Book thang

Swiped this meme from Hiromi. (You know, i didn’t realize meme was a dawkins-ism. It all makes much more sense to me now, AND it becomes obvious that somehow ‘meme’ has come to mean ‘stupid quiz’ around the blogosphere, rather than it’s original meaning. But that’s neither here nor there.) 1. One book that changed […]

Swiped this meme from Hiromi. (You know, i didn’t realize meme was a dawkins-ism. It all makes much more sense to me now, AND it becomes obvious that somehow ‘meme’ has come to mean ‘stupid quiz’ around the blogosphere, rather than it’s original meaning. But that’s neither here nor there.)

1. One book that changed your life – hardest question first.

God that one’s hard to answer. What does changed my life mean? Books that made me see something a new way? Sure, but what if it’s a small thing? Drawing of the Dark forever changed the way I see beer; Last Call forever changed the way I see Vegas and poker. But these are not my life, they’re just how I see certain things in it.

So what did change my life? I can only go back to the books that made me start reading, because it’s reading itself that changed my life, more than any other thing. There are a number of them that I could pick, books that were read to me, or that I read early. But the book that made me, as a child, say, I need to read (need, not want) was the Lion the Witch and the Wardrobe, or possibly the second book in the Narnia chronicles, Prince Caspian (and yes, that’s the second – whomever decided to re-number those books on internal chronology should die for fucking that up for so many young readers.)

I don’t choose this book because of what it is; it could have been any book, any good book. I choose this because of when it was and who I became when I decided I needed to pick it up and read. Mom could not keep up with my voracious need for more, and so I gave up on being read to and took up the book myself. And the universe opened to me.

2. One Book That You’ve Read More Than Once.

One? Let’s forget the obvious (the above chronicles, lord of the rings, etc). Let’s even forget Tim Powers, whose books I always read at least twice. Let’s go with Harry Potter, because there’s just not enough Harry Potter.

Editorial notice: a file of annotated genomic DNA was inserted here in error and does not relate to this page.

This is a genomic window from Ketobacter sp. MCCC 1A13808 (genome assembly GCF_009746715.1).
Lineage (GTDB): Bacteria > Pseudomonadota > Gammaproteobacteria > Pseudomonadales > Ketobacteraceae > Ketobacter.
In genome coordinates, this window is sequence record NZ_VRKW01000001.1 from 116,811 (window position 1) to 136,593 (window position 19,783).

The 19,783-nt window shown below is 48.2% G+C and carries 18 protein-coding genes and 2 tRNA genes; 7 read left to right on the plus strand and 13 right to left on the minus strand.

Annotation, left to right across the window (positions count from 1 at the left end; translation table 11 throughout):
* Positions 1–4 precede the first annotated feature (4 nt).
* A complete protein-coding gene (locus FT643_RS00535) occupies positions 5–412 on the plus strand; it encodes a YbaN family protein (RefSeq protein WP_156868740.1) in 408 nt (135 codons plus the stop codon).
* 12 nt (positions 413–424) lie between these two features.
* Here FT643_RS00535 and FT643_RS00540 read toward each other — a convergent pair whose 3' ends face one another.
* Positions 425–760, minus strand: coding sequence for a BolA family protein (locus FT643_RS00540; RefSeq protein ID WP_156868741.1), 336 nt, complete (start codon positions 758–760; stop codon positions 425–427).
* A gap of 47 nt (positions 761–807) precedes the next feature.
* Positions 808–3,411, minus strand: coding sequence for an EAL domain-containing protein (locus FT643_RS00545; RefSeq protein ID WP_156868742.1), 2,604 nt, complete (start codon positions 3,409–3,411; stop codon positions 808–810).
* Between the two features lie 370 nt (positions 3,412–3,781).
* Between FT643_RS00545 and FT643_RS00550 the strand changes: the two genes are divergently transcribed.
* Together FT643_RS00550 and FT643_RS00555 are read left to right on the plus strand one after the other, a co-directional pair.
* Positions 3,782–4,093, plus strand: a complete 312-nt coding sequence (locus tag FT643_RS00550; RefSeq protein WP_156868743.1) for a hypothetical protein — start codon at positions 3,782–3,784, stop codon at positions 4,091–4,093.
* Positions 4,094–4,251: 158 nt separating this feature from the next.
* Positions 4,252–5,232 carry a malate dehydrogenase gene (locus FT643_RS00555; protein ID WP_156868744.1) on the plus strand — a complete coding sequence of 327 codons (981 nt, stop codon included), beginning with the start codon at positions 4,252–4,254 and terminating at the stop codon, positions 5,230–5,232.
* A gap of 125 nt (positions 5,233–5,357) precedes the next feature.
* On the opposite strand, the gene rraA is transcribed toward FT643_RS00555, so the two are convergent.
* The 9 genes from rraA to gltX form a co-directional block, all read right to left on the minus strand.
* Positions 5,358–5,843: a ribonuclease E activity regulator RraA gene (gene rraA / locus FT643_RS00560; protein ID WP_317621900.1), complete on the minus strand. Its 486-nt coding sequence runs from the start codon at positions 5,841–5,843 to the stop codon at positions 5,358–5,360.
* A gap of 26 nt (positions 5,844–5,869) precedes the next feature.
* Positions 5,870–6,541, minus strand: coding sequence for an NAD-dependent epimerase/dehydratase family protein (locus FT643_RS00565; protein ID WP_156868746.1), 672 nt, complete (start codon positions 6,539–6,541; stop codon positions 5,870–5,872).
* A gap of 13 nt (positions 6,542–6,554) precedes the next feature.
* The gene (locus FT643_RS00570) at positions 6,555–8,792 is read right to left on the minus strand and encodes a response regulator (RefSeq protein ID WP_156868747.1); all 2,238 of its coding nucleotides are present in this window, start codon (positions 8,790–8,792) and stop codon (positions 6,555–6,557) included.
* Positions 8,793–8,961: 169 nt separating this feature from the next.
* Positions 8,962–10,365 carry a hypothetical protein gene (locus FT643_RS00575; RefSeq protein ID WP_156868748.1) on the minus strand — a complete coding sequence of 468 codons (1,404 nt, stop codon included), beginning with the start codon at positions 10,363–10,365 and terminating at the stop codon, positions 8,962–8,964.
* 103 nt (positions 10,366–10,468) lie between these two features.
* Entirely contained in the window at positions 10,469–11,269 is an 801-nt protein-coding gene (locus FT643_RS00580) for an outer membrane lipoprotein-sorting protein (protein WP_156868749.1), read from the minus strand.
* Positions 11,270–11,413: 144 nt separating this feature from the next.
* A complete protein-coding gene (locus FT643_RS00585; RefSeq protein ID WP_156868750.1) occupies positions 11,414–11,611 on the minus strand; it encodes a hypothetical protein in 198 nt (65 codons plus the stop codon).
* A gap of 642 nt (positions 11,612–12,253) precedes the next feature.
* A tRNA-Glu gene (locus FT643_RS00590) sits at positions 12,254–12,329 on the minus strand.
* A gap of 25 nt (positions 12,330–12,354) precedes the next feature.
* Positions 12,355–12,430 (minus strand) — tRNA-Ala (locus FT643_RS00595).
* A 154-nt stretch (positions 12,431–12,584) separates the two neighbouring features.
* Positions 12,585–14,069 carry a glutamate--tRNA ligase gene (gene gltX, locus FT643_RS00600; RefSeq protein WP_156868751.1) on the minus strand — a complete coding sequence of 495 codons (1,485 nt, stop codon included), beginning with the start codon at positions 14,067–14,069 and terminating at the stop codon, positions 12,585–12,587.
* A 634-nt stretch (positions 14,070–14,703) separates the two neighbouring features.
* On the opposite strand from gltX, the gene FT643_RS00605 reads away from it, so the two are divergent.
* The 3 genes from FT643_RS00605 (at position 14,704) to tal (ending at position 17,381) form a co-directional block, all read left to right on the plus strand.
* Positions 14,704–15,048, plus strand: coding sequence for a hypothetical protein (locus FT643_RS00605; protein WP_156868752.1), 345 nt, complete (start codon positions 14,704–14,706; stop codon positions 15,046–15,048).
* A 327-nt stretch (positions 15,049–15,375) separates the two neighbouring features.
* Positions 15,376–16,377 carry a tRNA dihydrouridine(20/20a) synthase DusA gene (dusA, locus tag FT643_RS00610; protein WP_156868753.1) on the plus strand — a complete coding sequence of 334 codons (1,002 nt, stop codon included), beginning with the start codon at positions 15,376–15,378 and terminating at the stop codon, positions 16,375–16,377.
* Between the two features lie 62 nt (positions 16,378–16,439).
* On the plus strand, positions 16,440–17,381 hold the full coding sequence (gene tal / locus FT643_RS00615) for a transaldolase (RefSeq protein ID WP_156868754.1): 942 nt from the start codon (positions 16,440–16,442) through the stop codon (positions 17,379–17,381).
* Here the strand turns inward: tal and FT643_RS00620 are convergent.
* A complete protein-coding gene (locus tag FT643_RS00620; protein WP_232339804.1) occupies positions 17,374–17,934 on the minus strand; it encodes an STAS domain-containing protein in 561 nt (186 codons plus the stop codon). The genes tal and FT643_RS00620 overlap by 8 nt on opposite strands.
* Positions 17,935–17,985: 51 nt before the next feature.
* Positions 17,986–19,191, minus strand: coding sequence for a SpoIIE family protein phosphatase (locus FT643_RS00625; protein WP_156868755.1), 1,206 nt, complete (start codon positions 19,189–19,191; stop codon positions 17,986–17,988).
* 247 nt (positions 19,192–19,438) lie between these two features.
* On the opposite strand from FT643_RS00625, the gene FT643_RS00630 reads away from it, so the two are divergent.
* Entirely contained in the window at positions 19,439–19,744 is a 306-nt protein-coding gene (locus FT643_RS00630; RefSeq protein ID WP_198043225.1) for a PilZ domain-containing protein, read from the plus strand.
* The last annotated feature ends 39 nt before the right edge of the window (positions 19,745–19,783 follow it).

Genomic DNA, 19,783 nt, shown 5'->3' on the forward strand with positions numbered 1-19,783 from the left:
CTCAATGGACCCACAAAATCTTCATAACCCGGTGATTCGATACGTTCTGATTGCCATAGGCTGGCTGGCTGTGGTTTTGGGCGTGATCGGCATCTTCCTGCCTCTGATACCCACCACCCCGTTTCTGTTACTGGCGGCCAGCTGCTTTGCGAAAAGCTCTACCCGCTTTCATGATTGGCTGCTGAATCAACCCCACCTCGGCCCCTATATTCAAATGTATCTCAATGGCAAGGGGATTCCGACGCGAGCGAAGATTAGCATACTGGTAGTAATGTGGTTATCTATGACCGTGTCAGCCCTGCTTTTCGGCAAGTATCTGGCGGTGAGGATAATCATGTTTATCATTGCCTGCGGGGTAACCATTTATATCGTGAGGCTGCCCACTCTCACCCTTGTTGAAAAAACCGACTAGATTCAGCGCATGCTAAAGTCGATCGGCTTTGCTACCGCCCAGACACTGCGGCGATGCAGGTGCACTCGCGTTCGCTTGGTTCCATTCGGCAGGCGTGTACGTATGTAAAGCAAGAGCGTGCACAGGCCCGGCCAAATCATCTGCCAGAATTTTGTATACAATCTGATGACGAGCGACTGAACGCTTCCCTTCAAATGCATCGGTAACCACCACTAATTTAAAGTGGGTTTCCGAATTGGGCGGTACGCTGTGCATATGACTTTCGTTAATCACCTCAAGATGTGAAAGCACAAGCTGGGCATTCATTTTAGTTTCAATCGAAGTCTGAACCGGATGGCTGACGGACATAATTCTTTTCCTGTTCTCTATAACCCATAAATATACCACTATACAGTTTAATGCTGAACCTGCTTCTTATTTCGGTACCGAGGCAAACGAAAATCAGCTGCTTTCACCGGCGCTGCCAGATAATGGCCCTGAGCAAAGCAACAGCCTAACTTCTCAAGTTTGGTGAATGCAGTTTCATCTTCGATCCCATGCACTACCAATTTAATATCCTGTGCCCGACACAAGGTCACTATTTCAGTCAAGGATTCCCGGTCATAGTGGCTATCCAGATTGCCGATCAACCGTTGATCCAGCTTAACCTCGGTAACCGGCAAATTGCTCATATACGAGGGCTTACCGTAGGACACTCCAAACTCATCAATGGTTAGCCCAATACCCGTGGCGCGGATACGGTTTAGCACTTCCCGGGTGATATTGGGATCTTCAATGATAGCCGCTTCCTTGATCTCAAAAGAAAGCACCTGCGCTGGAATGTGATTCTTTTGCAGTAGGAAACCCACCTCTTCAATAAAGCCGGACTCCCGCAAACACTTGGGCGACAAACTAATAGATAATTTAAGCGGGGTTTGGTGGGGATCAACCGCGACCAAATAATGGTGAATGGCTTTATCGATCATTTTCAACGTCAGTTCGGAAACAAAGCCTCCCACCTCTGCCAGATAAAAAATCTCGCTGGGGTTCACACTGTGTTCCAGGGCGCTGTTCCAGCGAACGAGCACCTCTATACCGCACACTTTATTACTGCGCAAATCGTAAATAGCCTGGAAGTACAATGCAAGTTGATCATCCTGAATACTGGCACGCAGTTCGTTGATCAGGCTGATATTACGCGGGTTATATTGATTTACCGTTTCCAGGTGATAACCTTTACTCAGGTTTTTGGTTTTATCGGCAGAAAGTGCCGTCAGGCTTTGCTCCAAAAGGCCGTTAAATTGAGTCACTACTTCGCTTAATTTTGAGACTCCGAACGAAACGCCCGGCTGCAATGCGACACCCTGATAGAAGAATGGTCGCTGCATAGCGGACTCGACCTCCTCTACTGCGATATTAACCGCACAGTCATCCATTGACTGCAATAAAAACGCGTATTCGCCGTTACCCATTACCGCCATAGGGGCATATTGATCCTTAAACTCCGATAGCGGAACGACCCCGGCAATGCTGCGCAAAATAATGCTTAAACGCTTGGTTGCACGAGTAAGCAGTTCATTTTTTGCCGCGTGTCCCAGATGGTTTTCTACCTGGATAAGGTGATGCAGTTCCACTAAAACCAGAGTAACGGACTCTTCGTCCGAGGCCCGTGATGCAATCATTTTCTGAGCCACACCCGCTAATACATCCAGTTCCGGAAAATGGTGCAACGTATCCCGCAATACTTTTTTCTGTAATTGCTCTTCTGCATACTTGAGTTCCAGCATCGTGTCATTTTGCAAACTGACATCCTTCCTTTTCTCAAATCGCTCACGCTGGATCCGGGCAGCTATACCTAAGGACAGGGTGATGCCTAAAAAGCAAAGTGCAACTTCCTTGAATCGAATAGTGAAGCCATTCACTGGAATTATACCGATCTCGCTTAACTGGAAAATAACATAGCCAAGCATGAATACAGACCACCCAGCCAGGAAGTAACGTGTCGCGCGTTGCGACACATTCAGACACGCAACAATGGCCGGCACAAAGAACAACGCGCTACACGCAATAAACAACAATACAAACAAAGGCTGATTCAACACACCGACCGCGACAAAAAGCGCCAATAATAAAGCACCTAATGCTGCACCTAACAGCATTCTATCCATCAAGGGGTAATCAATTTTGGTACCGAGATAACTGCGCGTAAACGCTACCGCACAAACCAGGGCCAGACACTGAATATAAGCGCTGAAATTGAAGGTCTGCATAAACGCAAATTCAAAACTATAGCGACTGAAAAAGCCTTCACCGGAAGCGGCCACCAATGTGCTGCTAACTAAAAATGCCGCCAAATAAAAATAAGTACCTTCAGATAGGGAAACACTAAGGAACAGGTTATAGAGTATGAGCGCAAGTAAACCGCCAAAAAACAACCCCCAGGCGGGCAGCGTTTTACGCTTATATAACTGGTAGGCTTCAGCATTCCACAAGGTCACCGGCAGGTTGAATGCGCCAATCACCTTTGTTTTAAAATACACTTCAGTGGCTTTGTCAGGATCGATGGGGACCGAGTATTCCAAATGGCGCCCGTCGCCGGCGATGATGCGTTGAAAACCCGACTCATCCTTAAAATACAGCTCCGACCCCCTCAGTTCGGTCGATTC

3. One Book That You’d Want On A Desert Island.

I’m boring, but this might wind up being Lord of the Rings again. That books has never been able to bore me, and with it’s appendices, you’ve got your own language right there.

But i might choose some book on writing. I’ll have time to kill, i might as well hone my own chops.

4. One Book That Made You Laugh.

Any Chris Moore would do; but let’s go with his funniest, Lamb.

5. One Book That Made You Cry.

Mystic Pig by Richard Katrovas. One of the best novels EVER. Though I could also say GG Kay‘s Lord of Emperors.

6. One Book That You Wish You Had Written.

I might say, again, Mystic Pig. It’s the kind of thing I feel I should be able to write. I might also say one of Dan Fante‘s books, Mooch or Chump Change. Fante’s absolutely brilliant, all his father was and more.

7. One Book You Wish Had Never Been Written.

Leaving out politics and religion, because they’re too damned easy and targets, yet it would be hard to choose one from such low hanging fruit as the bible and the qur’an; let’s stick with bad pop-culture staples. I have to choose a fantasy epic because I’m a huge fantasy fan and I think the brick of extruded fantasy product is harmful to the entire market (who wants to publish a short novel from an unknown author when you can publish volume 69 of the Saga of Boredinium). Thus, let’s say Jordan’s Wheel of Time.